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Study finds values of Disney’s heroes, villains stable across eight decades

A graphic featuring Disney characters Captain Hook, Peter Pan and an alligator.

UB faculty member Lindsay Hahn and graduate student Tahleen Lattimer led a study that tested whether there was a change in the value-laden content of Walt Disney Studio's feature-length films over time based on the box office success of previous Disney pictures.


Published January 18, 2023

Lindsay Hahn.
“Disney’s enduring popularity is likely at work here. The Disney brand alone is enough to predict success. ”
Lindsay Hahn, assistant professor
Department of Communication

Most profit-driven companies respond to their customers’ preferences, but apparently Walt Disney Studios doesn’t have to follow that strategy, at least when it comes to the values it assigns to the heroes and villains found in its feature-length films, according to a study led by UB researchers.

Lindsay Hahn, assistant professor of communication, College of Arts and Sciences; Tahleen Lattimer, a graduate student in the Department of Communication; and their co-authors tested whether there was a change in Disney’s value-laden content over time based on the box office success of previous Disney pictures. Are the characters’ values the exclusive motivation of Disney creators? Or are Disney creators responding to previous audience approval when developing future characters and their values?

If audiences like seeing altruistic heroes and egotistical villains, there’s an assumption that they would seek out those qualities in future movies, increasing box office potential.

“But we don’t see that,” says Hahn, the study’s corresponding author and an expert in media psychology.

Hahn says it’s not surprising her study shows Disney heroes to be altruistic and moral while its villains are egotistic and selfish, but what is surprising is that the results suggest no deviation to this over time.

“Disney holds to this pattern regardless of what audiences like and don’t like, and they don’t appear to change what they do based on audience appeal,” she says. “There’s obviously an extensive green-lighting process going on before these films ever see the light of day, but Disney’s enduring popularity is likely at work here. The Disney brand alone is enough to predict success.”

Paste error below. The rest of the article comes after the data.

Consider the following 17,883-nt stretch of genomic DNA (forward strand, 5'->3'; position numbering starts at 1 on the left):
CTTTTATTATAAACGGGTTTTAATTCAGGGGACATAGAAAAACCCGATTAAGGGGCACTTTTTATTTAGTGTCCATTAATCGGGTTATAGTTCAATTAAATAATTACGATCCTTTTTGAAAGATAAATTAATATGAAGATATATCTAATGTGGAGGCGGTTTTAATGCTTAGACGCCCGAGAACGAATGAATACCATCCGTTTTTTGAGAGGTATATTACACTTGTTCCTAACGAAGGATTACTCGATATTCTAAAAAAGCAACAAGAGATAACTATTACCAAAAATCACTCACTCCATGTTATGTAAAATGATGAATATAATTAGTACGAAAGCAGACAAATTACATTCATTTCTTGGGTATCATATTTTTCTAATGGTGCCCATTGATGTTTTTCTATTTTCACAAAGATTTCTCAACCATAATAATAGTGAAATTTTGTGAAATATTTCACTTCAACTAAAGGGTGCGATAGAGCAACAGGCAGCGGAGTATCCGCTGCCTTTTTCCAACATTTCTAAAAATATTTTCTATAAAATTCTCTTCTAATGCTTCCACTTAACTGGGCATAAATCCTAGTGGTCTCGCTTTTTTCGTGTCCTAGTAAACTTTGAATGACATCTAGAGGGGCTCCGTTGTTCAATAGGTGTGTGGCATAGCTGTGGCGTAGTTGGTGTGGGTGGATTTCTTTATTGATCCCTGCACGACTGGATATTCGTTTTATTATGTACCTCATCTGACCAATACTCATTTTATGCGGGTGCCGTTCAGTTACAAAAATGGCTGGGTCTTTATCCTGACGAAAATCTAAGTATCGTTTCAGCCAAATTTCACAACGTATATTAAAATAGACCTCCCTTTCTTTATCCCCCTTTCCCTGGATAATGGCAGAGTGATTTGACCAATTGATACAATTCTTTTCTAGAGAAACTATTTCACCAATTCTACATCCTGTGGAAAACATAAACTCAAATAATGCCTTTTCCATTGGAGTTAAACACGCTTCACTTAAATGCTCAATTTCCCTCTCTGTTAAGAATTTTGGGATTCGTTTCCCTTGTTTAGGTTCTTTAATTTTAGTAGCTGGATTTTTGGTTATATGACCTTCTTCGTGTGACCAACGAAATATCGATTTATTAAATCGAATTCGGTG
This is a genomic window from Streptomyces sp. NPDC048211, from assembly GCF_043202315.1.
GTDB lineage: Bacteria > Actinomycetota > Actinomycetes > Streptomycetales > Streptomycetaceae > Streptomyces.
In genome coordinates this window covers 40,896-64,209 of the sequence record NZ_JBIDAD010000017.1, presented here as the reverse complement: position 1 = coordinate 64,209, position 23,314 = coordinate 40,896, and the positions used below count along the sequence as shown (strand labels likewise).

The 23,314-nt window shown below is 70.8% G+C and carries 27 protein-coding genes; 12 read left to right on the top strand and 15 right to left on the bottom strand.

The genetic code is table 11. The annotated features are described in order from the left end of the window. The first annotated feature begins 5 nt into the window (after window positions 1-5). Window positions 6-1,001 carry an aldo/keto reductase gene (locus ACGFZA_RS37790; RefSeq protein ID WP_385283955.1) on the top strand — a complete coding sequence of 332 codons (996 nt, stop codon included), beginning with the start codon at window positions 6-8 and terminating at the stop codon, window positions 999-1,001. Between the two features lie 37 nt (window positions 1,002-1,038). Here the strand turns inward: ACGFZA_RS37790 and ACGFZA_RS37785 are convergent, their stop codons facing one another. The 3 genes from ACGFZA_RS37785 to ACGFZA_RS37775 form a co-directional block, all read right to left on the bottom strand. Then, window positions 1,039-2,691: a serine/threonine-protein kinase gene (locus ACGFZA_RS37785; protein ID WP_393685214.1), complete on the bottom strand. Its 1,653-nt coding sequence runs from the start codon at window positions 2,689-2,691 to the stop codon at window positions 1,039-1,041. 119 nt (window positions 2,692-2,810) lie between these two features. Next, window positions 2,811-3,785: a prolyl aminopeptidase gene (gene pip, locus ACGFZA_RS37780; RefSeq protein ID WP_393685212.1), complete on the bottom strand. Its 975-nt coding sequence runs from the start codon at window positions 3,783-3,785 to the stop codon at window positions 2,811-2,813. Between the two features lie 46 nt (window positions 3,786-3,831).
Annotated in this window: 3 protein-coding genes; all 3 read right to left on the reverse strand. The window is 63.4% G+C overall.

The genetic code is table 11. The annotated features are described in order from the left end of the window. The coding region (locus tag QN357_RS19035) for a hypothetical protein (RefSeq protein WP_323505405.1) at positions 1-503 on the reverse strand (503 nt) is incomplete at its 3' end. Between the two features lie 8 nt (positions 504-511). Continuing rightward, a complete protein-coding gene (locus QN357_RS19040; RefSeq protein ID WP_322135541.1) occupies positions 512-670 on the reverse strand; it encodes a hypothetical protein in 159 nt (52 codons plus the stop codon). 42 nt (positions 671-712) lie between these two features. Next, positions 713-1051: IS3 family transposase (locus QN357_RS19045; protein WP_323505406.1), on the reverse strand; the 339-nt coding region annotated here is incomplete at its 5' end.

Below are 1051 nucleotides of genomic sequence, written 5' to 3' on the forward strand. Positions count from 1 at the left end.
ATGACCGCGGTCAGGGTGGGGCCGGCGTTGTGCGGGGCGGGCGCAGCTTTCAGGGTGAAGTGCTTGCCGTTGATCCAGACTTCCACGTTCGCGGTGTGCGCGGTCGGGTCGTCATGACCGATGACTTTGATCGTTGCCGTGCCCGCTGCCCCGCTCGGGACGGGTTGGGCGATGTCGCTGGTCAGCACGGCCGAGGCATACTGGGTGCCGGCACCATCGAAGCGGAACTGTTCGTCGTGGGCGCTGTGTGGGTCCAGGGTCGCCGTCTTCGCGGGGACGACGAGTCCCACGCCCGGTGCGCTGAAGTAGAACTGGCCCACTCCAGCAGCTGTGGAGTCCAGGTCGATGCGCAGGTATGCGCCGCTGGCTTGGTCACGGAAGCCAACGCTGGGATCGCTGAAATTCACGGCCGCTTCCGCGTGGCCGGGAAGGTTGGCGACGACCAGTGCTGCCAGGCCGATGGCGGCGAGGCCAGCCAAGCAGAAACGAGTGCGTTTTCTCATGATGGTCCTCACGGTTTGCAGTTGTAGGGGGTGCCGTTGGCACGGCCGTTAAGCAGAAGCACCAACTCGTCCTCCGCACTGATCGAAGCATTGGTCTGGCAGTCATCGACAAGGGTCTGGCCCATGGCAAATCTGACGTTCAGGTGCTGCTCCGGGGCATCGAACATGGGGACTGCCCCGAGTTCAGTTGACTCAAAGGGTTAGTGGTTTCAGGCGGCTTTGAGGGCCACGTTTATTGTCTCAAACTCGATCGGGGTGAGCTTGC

The findings appear in the Journal of Broadcasting & Electronic Media.

“Questions surrounding the effects of Disney content on audiences’ value systems are as old as Disney films, so we should try to understand how the values in these productions are being portrayed,” says Hahn. “We’ve even seen recent movies that abandon heroes to focus largely on villains, like ‘Maleficent.’”

For the study, Hahn’s research team conducted a content analysis of all 734 Disney Studios films by reading a synopsis of each movie and rating the values of the heroes and villains. All of the films from the study featured a single narrative and characters with dialogue. Nature documentaries, concert films, anthologies and musicals without dialogue were not included.

The researchers then trained human coders on the model of intuitive-motivation and exemplars (MIME), a recent theoretical advancement that provides a framework for investigations such as the current study. The MIME’s long-term component suggests a reciprocal relationship between media and audiences. If audiences appraise media content higher when it presents values that they like, then creators in turn are more likely to produce content featuring those values.

Although Hahn observed no relationship between the number of films produced and box office earnings of value-consistent films, several factors led her to the conclusion that absence of evidence is not evidence of absence.

“I think that even without clear evidence in our study for this claim, it makes logical sense that profit-driven media creators like Disney would want to create content that they know their audience would like, otherwise profits would be at risk,” she says. “Given the likelihood that creators are responding to audience preferences, it could be that we simply need to develop more sensitive methods for assessing entertainment content in order to aim for a better test of MIME’s long-term component, which our team is working on for a follow-up study.”

“We might also say that Disney doesn’t need to react to any changes in audiences’ value preferences because they have been successful in the past and continue to be, but at the same time, we should be trying to answer questions about how this is affecting audiences.”

Because Disney has such a steady presence in American culture, Hahn says this study is a good initial test of the long-term processes it examined.

“In addition to developing more nuanced testing, future research might look to political talk shows to explore if preferences for certain values shape content or if the nature of content is shifting audiences’ values over time.”